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As of this writing, I’ve been living downtown for a month. In terms of local travel, I’ve encountered a fair approximation of just about every scenario I’m likely to experience and gone everywhere I think I’ll need to go. Everything I need – grocery, dry cleaning, movies, live theater, shoe repair, tailor, restaurants, cafés, stadiums and arenas, dog parks… all of it – is within walking, biking or public bus distance. And in addition to the regular $2.50/ride bus, there are also three free bus lines with routes and stops throughout downtown. On a few occasions, I’ve used Uber.
Still no car. Still no need. Still no desire.
Just for fun, I looked into how much it would cost for me to maintain a decent and affordable small/mid-size car here and ran the numbers. For the car, I used the monthly payments listed with a local Ford dealer for a 2018 Fusion Hybrid SE. The gas is based on the $1,400 the average American driver spent on gas last year (The Motley Fool). The insurance figure is based on the Cleveland average (Quote Wizard). Keep in mind that the monthly car payments I use are below the national average, which is north of $400, and that the total monthly cost of keeping a car does NOT include repairs and maintenance, parking tickets, accidents or other incidentals. In other words, the total is lower than most people’s monthly car tab.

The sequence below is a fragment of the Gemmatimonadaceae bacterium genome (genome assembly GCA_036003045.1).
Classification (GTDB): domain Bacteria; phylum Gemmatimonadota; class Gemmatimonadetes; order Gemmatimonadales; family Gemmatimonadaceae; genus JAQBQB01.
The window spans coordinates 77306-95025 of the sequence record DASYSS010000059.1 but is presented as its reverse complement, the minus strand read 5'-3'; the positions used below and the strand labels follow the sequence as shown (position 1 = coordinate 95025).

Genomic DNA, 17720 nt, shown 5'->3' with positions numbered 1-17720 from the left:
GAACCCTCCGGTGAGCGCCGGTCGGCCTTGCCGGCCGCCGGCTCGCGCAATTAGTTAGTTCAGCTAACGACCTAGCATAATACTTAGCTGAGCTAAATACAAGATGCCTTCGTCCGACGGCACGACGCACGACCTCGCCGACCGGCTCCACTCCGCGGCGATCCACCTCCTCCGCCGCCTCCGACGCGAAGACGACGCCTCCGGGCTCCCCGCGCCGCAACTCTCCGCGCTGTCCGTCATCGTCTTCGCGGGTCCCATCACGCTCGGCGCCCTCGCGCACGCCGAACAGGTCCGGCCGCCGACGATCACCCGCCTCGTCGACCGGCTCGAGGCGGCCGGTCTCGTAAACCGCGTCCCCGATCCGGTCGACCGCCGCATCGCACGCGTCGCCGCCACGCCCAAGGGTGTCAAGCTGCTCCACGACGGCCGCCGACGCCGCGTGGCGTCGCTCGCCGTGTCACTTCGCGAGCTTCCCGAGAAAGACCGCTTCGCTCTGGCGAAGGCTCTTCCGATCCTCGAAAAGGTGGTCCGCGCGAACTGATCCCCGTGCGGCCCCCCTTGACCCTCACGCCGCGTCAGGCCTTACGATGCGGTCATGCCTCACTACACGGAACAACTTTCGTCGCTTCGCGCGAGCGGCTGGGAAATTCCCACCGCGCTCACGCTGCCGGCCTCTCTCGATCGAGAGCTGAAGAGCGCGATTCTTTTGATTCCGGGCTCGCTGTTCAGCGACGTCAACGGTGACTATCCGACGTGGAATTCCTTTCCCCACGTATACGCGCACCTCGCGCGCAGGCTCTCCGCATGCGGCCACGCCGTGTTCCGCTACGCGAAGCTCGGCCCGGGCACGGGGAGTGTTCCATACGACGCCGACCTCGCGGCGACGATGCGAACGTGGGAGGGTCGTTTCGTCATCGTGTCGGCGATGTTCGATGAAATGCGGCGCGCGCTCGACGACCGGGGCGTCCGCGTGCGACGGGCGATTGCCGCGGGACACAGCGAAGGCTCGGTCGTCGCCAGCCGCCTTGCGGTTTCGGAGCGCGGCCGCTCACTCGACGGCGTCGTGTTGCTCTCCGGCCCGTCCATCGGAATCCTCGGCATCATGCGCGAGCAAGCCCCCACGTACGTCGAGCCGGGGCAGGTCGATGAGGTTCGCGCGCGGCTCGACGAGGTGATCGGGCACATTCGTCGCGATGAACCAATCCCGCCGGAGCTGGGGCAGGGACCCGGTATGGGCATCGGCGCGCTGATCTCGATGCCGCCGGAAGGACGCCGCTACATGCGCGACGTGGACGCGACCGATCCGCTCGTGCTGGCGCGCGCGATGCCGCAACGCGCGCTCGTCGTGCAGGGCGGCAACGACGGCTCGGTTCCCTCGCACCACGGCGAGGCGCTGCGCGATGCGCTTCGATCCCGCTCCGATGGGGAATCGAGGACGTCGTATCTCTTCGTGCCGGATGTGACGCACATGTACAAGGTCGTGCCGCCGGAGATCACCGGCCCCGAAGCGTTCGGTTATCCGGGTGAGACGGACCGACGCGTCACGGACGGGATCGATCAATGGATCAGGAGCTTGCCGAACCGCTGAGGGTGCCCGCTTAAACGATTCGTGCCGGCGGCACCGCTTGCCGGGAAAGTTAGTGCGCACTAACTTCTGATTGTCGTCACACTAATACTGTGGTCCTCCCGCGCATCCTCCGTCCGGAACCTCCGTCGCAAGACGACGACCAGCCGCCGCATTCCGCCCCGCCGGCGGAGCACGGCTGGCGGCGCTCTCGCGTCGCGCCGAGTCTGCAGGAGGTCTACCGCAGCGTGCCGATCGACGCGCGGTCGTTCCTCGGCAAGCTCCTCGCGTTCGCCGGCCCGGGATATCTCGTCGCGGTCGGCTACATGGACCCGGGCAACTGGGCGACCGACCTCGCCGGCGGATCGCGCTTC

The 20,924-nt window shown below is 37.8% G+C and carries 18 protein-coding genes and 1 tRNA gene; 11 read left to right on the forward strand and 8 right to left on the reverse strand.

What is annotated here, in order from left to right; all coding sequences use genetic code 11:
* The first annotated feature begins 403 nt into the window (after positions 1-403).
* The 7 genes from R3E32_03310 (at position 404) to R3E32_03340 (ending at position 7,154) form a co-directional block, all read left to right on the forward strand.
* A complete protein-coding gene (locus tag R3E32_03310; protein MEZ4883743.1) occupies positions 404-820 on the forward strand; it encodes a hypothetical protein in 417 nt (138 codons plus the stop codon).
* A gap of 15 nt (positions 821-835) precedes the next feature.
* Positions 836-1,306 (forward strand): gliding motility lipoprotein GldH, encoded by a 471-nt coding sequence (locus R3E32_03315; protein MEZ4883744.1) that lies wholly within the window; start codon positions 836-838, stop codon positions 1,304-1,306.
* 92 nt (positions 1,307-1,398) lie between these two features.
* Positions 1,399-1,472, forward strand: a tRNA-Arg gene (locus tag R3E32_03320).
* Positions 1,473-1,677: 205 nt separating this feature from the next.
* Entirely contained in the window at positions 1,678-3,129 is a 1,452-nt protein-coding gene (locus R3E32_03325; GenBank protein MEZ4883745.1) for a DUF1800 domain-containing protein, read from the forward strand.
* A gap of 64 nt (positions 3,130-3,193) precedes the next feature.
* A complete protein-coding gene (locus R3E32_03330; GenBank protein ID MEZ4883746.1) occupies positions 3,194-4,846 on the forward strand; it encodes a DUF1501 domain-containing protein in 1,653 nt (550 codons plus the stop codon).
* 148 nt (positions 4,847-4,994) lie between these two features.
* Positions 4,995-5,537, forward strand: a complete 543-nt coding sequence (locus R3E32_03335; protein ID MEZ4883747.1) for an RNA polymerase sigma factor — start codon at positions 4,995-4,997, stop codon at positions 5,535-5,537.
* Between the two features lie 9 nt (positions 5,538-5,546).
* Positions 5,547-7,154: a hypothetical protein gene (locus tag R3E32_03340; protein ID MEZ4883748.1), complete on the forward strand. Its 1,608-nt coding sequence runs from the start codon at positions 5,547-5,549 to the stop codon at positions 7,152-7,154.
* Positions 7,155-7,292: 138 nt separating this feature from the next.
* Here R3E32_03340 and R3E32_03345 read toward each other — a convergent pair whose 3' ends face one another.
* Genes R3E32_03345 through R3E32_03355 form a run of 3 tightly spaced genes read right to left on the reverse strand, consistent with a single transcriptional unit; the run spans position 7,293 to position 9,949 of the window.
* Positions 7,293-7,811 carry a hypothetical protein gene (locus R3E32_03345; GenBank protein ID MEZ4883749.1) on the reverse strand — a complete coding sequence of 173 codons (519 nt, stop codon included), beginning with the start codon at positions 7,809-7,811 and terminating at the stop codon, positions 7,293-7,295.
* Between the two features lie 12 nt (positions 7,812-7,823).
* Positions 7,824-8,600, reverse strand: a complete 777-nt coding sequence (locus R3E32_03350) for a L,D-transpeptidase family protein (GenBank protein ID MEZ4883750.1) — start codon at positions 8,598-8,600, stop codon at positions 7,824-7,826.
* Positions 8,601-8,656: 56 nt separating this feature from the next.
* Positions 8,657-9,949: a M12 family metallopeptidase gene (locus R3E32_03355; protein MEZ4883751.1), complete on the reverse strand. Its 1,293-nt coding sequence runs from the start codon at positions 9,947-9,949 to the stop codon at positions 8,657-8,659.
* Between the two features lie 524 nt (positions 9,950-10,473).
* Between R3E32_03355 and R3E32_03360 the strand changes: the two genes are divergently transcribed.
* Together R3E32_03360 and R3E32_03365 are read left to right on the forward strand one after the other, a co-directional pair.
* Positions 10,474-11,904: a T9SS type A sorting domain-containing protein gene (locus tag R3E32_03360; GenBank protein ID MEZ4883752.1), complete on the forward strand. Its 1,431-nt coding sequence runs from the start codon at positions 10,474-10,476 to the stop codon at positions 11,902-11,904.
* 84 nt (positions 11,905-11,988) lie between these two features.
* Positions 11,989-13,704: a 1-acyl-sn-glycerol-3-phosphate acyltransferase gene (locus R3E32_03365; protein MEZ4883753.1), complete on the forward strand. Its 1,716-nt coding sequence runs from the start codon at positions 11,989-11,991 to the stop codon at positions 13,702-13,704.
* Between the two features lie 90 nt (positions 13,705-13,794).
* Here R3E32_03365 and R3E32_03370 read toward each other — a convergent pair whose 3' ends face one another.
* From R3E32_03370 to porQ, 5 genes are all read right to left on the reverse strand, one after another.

Here’s the breakdown:
Car payments: $250 Gas: $120 Parking in my building: $180 Insurance: $60 Total: $610 (not including repairs, parking tickets or other incidentals)
And here is the breakdown of my actual transportation costs for October 2017:
Uber: $77.90 Bus: $5.00 Total: $82.90
I suspect some months will involve more bus and Uber rides simply due to inclement weather. In warmer months, it’ll be all about the bike or walking. Overall, between walking, bicycling, public transportation and Uber, I don’t see my habits and practices being too radically different from what I was doing in New York City. Contrary to common practice of people who live or work downtown, Cleveland is a remarkably walkable city.
Over the course of a year, there will obviously be a few destinations that would require a car. Whether I rent a one or use Uber on those occasions, I’m fairly confident that my year-end transportation costs will still be dramatically lower than the price of owning a new car. And with all the walking and bicycling, my year-end weight total will be lower, too. But if I did end up changing my mind about car ownership, my priority would definitely be to see what comfortable Ford F-150 are available.
This is only possible because Downtown Cleveland has become exponentially more livable than it was when I was growing up here. There is still a way to go (downtown desperately needs a veterinarian and a proper pet store), but Cleveland has become a wonderfully livable and workable city. And without a car, it’s even more affordable, making it a fabulous city.
More to come.